Art on the Front Line

In a voluntary capacity, Ian Banks was on the Editorial Board of Art & Architecture Journal (A&AJ) and more laterly listed as joint Deputy Editor. He wrote regularly on public art in the North of England.

A&AJ was a printed quarterly art magazine published between 1980 – 2009, and edited by Jeremy Hunt. AAJPress is the successor to the A&AJ and currently presented as an online blog, providing information and communication on public art commissions, projects, collaboration and architecture based in the United Kingdom.

The below article by Ian Banks in the A&AJ 64 published in Winter 2005/06. looked to something of a cultural revolution happening in Sunderland, and in particular the enlightened commissioning by Urban Regeneration Company Sunderland Arc of architect-artist Dan Dubowitz to help them enable a cultural masterplan for the city – including a case for artist-led initiatives to create more ephemeral work.

Art on the Front Line: A Cultural Revolution in Sunderland  

Above: Hobo1 is a collaboration between artist David Cotterrell and Dan Dubowitz, and is a transient series of projections, from reclaimed US military air vehicles, onto Sunderland’s wastelands: 2006 – Images supplied by Sunderland arc – &

The actuality of Sunderland’s front line presents an interesting paradox, whilst it is a frontier in urgent economic need, it also holds ambitions to become an immediate cultural leader in the process. Its future renaissance will involve the remodelling of an entire industrial city, with a targeted investment of £1.5 billion to physical projects over the next 12 years. However, as part of this ambitious plan, is another undertaking to lever in a completely unprecedented £8 million from the private sector, to spend on both temporary and permanent arts commissioning, to benefit the public realm throughout the entire city. This is in stark contrast to traditional Section 106 or Percent for Art funding agreements used regularly elsewhere – where money for arts commissioning is associated with the actual development generating the levy, and is restricted to more traditional and permanent public art.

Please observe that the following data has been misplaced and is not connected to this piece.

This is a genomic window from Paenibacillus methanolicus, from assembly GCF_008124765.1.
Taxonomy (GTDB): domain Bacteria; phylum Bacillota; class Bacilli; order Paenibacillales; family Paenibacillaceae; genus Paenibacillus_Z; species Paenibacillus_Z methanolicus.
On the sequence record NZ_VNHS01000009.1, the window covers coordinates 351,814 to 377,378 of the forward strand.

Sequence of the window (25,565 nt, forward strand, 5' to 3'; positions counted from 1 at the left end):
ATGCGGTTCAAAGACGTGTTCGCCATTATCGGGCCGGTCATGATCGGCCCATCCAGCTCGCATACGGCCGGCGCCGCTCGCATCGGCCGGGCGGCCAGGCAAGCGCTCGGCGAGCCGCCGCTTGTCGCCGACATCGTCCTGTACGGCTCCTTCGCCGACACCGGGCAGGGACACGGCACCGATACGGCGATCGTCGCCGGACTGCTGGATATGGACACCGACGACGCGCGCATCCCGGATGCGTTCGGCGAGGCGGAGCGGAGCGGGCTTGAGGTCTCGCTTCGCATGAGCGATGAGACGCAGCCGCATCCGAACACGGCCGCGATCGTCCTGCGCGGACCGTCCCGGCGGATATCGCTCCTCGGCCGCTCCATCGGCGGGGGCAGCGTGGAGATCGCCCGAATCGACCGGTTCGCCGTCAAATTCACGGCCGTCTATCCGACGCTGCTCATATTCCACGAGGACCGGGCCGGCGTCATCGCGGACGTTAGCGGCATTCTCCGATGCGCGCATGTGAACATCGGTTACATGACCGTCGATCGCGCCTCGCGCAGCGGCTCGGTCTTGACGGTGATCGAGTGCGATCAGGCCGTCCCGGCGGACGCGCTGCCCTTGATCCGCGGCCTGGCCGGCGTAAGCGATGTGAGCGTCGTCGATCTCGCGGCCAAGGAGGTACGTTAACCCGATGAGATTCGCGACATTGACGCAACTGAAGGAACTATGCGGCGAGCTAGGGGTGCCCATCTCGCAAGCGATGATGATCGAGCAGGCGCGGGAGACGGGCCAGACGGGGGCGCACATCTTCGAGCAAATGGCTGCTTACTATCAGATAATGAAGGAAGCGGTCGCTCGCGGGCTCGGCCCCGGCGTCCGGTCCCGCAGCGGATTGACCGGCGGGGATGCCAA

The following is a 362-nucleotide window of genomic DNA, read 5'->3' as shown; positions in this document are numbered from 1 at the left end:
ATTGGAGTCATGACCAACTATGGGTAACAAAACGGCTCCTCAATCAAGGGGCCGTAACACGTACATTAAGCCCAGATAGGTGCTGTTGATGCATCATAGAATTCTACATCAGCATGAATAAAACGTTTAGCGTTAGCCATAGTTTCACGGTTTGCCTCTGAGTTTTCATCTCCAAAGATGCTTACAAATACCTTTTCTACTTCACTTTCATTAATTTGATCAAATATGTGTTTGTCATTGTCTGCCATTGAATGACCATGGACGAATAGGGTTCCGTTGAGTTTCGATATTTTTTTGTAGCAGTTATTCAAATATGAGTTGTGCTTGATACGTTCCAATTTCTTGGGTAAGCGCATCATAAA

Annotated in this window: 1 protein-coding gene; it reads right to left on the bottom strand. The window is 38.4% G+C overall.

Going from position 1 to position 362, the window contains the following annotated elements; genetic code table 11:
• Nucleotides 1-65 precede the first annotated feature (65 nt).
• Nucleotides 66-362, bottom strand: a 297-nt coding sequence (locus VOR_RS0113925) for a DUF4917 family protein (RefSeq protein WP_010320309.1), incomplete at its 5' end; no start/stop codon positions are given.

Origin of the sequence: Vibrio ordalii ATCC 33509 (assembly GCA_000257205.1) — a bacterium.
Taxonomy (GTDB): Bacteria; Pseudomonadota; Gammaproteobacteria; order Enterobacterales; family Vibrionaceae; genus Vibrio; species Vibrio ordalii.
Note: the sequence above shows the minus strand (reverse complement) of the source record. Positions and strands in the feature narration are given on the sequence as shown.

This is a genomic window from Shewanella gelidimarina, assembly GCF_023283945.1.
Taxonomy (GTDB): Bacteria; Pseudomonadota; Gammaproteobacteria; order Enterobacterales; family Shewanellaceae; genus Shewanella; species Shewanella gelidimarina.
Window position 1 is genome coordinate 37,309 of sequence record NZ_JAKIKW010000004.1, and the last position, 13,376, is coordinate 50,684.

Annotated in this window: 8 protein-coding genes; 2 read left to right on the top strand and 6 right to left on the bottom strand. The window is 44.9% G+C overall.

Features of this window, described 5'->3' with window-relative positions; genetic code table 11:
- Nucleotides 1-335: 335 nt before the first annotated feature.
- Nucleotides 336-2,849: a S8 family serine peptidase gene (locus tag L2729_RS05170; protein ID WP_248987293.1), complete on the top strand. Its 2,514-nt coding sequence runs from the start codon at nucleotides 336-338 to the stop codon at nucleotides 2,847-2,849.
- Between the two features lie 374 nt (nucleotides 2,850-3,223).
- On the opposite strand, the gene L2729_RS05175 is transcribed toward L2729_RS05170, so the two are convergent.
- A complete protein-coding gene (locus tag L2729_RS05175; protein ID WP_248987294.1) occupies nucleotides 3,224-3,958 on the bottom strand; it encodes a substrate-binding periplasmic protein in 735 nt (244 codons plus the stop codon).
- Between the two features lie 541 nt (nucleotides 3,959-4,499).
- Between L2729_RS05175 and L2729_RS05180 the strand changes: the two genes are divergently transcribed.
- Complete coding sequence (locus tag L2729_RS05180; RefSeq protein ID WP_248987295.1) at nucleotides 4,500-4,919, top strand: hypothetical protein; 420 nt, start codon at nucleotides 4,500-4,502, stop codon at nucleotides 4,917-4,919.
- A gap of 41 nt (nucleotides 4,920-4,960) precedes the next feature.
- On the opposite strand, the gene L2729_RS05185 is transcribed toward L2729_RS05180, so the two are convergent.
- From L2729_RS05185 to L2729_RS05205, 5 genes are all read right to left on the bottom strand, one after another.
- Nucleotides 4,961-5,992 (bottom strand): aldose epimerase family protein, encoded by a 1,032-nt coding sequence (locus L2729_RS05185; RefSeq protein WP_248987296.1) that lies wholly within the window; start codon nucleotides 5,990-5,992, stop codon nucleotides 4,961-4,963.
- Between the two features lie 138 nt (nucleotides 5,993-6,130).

The seed of culture often flourishes in a dwindling economy and environment, and so it has in Sunderland. The once major glass, coal and ship-building centre slowly haemorrhaged over the 20th century, but the city has slowly come to terms with the reality of its reducing industrial hinterland and shifting economic focus. Creativity often thrives despite such things, and can even benefit from a sense of neglected isolation. Sunderland’s close proximity to historic competitor Newcastle and Gateshead, has made it increasingly difficult for it to keep apace and the ‘culture-as-economic-driver’ gap between the two cities began to widen following the economic decline and subsequent cultural reinvention of the North East, through iconic flagships Angel of the North, Baltic and Sage, The partisan view of Sunderland from Newcastle is historically of a city of ‘Plastic Geordies’ or ‘Mackem’s’, from the derogatory term ‘Mackem and Tackem’ implying they could only ever make the ships that others took economic advantage of. However, this could not be further from the truth, as it has always been an entrepreneurial city with a creative culture of originality and true identity, proven by the little-known fact that it is the largest city of the North East. One can look at the emergence of Glasgow’s and Liverpool’s new cultural image out from the shadow of respective big-brothers Edinburgh and Manchester, to recognise that such radical reinventions are always possible. The trick here for Sunderland will be for it to benefit from the increased strategic profile and energy of the North East in general, and Newcastle-Gateshead in particular, whilst also retaining a confidence to forge its own ambitious and utterly original cultural identity.